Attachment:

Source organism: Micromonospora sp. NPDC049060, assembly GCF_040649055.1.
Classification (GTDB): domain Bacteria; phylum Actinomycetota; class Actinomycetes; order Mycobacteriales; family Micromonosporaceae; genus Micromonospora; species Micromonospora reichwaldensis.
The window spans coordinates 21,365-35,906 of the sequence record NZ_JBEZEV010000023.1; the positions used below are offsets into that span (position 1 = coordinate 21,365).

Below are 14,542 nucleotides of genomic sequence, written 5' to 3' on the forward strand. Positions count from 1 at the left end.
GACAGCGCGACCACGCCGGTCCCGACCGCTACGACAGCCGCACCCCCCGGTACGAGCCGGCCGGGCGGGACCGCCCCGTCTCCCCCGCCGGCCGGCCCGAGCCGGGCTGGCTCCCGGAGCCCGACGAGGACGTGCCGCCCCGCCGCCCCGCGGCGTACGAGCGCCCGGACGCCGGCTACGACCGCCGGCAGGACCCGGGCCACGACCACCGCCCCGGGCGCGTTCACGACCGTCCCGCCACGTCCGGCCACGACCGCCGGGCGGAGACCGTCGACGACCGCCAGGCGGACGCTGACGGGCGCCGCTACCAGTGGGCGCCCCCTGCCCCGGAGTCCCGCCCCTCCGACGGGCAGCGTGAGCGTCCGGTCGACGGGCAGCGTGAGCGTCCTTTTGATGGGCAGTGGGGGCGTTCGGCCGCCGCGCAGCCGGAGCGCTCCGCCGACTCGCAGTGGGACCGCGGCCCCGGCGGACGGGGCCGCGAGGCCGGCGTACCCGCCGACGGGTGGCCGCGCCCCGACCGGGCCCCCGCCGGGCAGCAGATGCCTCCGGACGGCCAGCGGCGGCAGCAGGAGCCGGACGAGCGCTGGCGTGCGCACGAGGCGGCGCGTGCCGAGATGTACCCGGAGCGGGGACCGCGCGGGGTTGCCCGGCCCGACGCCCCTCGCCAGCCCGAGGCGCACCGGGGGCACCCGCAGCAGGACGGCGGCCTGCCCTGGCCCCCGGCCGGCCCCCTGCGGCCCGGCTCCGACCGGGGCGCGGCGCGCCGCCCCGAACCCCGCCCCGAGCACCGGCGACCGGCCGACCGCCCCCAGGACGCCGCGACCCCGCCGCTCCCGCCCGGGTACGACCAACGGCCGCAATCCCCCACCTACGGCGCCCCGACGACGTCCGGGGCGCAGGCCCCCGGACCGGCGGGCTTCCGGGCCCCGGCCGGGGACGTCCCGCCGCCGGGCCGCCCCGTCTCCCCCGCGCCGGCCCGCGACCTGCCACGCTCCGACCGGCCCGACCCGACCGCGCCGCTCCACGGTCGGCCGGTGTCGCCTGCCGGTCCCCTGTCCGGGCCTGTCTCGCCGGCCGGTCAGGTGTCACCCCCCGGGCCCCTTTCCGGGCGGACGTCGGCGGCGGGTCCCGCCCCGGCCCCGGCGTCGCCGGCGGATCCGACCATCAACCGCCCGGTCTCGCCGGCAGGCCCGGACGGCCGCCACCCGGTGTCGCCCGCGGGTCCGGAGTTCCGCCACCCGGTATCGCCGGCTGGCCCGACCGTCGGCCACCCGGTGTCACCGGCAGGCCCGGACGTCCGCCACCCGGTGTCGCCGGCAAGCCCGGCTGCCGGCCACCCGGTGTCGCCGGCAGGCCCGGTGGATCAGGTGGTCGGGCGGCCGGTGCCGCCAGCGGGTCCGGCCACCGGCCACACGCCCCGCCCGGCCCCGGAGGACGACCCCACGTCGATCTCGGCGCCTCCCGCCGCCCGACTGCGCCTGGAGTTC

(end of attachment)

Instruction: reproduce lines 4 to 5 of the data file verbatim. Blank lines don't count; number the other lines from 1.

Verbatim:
Below are 14,542 nucleotides of genomic sequence, written 5' to 3' on the forward strand. Positions count from 1 at the left end.
GACAGCGCGACCACGCCGGTCCCGACCGCTACGACAGCCGCACCCCCCGGTACGAGCCGGCCGGGCGGGACCGCCCCGTCTCCCCCGCCGGCCGGCCCGAGCCGGGCTGGCTCCCGGAGCCCGACGAGGACGTGCCGCCCCGCCGCCCCGCGGCGTACGAGCGCCCGGACGCCGGCTACGACCGCCGGCAGGACCCGGGCCACGACCACCGCCCCGGGCGCGTTCACGACCGTCCCGCCACGTCCGGCCACGACCGCCGGGCGGAGACCGTCGACGACCGCCAGGCGGACGCTGACGGGCGCCGCTACCAGTGGGCGCCCCCTGCCCCGGAGTCCCGCCCCTCCGACGGGCAGCGTGAGCGTCCGGTCGACGGGCAGCGTGAGCGTCCTTTTGATGGGCAGTGGGGGCGTTCGGCCGCCGCGCAGCCGGAGCGCTCCGCCGACTCGCAGTGGGACCGCGGCCCCGGCGGACGGGGCCGCGAGGCCGGCGTACCCGCCGACGGGTGGCCGCGCCCCGACCGGGCCCCCGCCGGGCAGCAGATGCCTCCGGACGGCCAGCGGCGGCAGCAGGAGCCGGACGAGCGCTGGCGTGCGCACGAGGCGGCGCGTGCCGAGATGTACCCGGAGCGGGGACCGCGCGGGGTTGCCCGGCCCGACGCCCCTCGCCAGCCCGAGGCGCACCGGGGGCACCCGCAGCAGGACGGCGGCCTGCCCTGGCCCCCGGCCGGCCCCCTGCGGCCCGGCTCCGACCGGGGCGCGGCGCGCCGCCCCGAACCCCGCCCCGAGCACCGGCGACCGGCCGACCGCCCCCAGGACGCCGCGACCCCGCCGCTCCCGCCCGGGTACGACCAACGGCCGCAATCCCCCACCTACGGCGCCCCGACGACGTCCGGGGCGCAGGCCCCCGGACCGGCGGGCTTCCGGGCCCCGGCCGGGGACGTCCCGCCGCCGGGCCGCCCCGTCTCCCCCGCGCCGGCCCGCGACCTGCCACGCTCCGACCGGCCCGACCCGACCGCGCCGCTCCACGGTCGGCCGGTGTCGCCTGCCGGTCCCCTGTCCGGGCCTGTCTCGCCGGCCGGTCAGGTGTCACCCCCCGGGCCCCTTTCCGGGCGGACGTCGGCGGCGGGTCCCGCCCCGGCCCCGGCGTCGCCGGCGGATCCGACCATCAACCGCCCGGTCTCGCCGGCAGGCCCGGACGGCCGCCACCCGGTGTCGCCCGCGGGTCCGGAGTTCCGCCACCCGGTATCGCCGGCTGGCCCGACCGTCGGCCACCCGGTGTCACCGGCAGGCCCGGACGTCCGCCACCCGGTGTCGCCGGCAAGCCCGGCTGCCGGCCACCCGGTGTCGCCGGCAGGCCCGGTGGATCAGGTGGTCGGGCGGCCGGTGCCGCCAGCGGGTCCGGCCACCGGCCACACGCCCCGCCCGGCCCCGGAGGACGACCCCACGTCGATCTCGGCGCCTCCCGCCGCCCGACTGCGCCTGGAGTTC